Rachel Parker’s ‘The Wolfe & The Bird’; Guns Don’t Kill People – Parents Do

By Ernest Kearney — There’s a great deal that is familiar about The Wolfe & The Bird, Rachel Parker’s one-woman show at The Matrix Theatre.

It is a story we’ve heard before, the tale of a cold abusive mother whose daughter is the target of her verbal violence, psychological cruelty and habitual maltreatment. We are shown the persistent viciousness of Gladys, (the mother), against her daughter; from the age of eight through her high school years.

The source of the mother’s spitefulness —it comes as no surprise— are ruined dreams of a modeling career, which she blames on a bad marriage and an unwanted pregnancy. Now, her bitterness is unleashed on her family in the form of repeated onslaughts of the “Wrath of Gladys.”

It, all, is pretty standard stuff.

What is exceptional in The Wolfe & The Bird is Parker herself and the preciseness with which she captures her narrator’s persona first as the child then as the young girl on the threshold of womanhood suffering under the vindictiveness of the mother.

Rachel Parker in “The Wolfe & The Bird”

Parker has assembled a talented group of performers – James Heaney, Dagney Kerr, Ivory Tiffin, Madeleine Townsend who, aided by the craft of Sound Designer Stephen Epstein, provide the voices of various figures from her life, with Phil Ward as her borderline alcoholic father and Silve Zamora as the matriarch of malice.

Alina Phelan’s skillful direction is infused with intelligence and Matt Richter’s lighting design shines with subtleness.

But it is Parker who conveys a child’s confusion and fear as the metamorphosis into a teenager’s determination to survive and escape the unique and unbearable hell found within the dysfunctional family and who wins us over with a performance that is surfeit with an immediacy that captivates her audience and a sincerity that wins our commitment to her struggles while ensuring we rejoice in her eventual triumphant.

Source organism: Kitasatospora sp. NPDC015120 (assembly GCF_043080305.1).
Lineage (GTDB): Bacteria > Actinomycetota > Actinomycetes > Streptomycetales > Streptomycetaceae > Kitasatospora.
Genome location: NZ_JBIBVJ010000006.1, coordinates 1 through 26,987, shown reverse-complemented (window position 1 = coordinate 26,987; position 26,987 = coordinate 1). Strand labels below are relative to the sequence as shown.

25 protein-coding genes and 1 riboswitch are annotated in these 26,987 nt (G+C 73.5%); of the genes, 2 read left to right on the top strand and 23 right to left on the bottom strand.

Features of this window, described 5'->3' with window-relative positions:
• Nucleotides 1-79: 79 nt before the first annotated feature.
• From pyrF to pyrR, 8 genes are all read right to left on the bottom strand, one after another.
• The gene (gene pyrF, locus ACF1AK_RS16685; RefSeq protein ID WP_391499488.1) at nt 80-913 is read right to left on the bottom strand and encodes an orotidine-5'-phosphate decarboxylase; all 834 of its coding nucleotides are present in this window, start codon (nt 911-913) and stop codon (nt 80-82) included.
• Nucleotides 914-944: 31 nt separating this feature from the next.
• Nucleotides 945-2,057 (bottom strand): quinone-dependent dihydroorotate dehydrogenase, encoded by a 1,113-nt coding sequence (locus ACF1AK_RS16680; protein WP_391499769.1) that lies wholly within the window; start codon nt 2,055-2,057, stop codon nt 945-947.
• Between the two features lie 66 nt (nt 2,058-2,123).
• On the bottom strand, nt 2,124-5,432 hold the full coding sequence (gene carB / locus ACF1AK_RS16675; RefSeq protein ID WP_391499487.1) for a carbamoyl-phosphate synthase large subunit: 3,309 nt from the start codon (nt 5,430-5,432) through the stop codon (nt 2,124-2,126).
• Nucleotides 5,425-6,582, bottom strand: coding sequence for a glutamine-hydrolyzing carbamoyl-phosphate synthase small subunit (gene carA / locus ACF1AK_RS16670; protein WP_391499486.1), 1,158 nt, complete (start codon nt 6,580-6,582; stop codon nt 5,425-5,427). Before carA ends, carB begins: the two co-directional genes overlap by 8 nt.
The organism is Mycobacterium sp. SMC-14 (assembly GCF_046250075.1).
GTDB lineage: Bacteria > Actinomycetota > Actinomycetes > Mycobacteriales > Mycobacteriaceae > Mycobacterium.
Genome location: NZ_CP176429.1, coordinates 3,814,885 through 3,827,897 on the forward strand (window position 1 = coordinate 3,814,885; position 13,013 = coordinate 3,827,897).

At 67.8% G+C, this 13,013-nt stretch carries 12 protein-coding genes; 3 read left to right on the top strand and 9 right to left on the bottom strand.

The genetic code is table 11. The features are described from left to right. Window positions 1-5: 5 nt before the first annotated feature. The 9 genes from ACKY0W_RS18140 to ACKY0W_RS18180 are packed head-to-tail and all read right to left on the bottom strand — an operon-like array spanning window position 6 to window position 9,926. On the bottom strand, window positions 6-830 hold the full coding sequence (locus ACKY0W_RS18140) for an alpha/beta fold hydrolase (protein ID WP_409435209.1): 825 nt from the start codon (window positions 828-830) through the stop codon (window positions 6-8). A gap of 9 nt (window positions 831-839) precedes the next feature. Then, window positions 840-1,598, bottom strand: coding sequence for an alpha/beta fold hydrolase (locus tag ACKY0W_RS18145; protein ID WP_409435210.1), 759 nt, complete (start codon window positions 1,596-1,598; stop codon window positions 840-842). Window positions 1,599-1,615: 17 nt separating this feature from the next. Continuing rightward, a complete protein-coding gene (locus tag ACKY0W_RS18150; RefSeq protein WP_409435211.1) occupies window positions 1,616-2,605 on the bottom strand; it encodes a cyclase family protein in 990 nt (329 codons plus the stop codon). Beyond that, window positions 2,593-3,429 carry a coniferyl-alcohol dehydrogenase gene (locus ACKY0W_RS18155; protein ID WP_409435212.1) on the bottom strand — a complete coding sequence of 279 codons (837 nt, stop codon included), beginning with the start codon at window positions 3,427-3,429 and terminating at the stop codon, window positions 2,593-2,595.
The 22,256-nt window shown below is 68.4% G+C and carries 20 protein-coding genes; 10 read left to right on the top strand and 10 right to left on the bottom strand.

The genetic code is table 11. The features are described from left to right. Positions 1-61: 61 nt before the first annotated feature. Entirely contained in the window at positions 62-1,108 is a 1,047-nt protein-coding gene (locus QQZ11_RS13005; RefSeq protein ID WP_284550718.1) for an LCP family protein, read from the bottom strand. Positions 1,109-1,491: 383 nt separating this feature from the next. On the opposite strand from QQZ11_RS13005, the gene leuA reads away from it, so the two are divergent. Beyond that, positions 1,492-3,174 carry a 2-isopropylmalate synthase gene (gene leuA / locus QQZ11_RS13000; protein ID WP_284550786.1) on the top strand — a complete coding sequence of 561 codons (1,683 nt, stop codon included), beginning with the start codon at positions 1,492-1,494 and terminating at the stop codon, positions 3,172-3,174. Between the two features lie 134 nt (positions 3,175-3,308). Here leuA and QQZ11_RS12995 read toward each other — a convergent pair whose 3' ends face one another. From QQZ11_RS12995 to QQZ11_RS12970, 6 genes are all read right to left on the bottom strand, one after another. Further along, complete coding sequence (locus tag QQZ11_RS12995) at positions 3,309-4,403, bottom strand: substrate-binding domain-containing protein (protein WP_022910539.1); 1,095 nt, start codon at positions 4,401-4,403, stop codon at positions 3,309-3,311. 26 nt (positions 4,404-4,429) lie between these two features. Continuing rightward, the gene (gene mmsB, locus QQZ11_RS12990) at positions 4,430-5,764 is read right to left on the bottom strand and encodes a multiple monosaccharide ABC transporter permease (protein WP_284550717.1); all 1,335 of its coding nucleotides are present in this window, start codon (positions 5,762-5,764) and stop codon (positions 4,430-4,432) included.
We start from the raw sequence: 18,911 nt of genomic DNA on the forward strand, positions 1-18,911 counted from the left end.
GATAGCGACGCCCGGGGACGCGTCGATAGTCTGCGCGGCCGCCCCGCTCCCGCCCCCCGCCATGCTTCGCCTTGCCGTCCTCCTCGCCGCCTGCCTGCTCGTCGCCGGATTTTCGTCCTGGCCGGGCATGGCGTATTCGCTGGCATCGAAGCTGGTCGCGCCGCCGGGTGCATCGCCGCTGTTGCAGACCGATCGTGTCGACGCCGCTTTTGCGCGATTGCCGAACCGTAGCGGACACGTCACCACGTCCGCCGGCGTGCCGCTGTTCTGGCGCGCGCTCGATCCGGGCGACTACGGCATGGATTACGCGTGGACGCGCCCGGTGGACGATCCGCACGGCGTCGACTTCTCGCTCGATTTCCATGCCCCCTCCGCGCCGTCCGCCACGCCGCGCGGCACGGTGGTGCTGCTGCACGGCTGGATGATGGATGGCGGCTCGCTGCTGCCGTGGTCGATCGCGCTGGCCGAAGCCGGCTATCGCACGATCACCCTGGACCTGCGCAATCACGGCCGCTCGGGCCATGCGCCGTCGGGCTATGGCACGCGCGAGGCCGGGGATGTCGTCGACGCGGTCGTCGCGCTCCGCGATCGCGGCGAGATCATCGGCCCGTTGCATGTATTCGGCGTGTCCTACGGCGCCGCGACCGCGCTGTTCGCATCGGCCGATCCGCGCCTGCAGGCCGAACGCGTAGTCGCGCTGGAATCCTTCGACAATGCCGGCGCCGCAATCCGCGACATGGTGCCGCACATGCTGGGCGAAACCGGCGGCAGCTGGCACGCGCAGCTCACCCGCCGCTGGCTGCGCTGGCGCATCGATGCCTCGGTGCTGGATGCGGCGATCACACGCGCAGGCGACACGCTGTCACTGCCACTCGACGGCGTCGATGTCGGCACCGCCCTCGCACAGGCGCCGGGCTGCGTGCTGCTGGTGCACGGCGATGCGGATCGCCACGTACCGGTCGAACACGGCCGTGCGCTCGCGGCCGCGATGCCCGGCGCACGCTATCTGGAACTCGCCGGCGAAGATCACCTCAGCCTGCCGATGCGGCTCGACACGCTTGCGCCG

* * *

The Wolfe & The Bird
on stage Saturdays and Sundays
Now Thru Oct. 9
at the Matrix Theatre,
7657 Melrose Ave.
Los Angeles, CA 90046
For Information and Tickets Phone:
Box Office: 323-852-1445
or Go To:

Written by

An award-winning L.A. playwright and rabble-rouser of note who has hoisted glasses with Orson Welles, been arrested on three continents and once beat up Charlie Manson. His first play, "Among the Vipers" was a semi-finalist in the Julie Harris Playwriting Competition and was featured in the Carnegie-Mellon Showcase of New Plays. It was produced at the NPT Theater in Ashland, Oregon and Los Angeles’ celebrated Odyssey Ensemble Theatre. His following play, “The Little Boy Who Loved Monsters” was produced at The Hollywood Actors Theater, where he earned praise from the Los Angeles Times for his “…inordinately creative writing.” The play went on to numerous other productions including Berlin’s The Black Theatre under the direction of Rainer Fassbinder who wrote in his program notes of Kearney, “He is a skilled playwright, but more importantly he is a dangerous one.” Ernest Kearney has worked as literary manager or as dramaturge for among others The Hudson Theater Guild, Nova Diem and the Odyssey Ensemble Theatre, where he still serves on the play selection committee. He has been the recipient of two Dramalogue Awards and a finalist or semi-finalist, three times, in the Julie Harris Playwriting Competition. His work has been performed by Michael Dunn, Sandra Tsing Loh, Jack Colvin and Billy Bob Thornton, and to date, either as playwright or director, he has upwards of a hundred and thirty productions under his belt, including a few at the Bob Baker Marionette Theater as puppeteer. Kearney remains focused on his writing, as well as living happily ever after with his lovely wife Marlene. His stage reviews and social essays can be found at TheTVolution.com and workingauthor.com. Follow him on Facebook.

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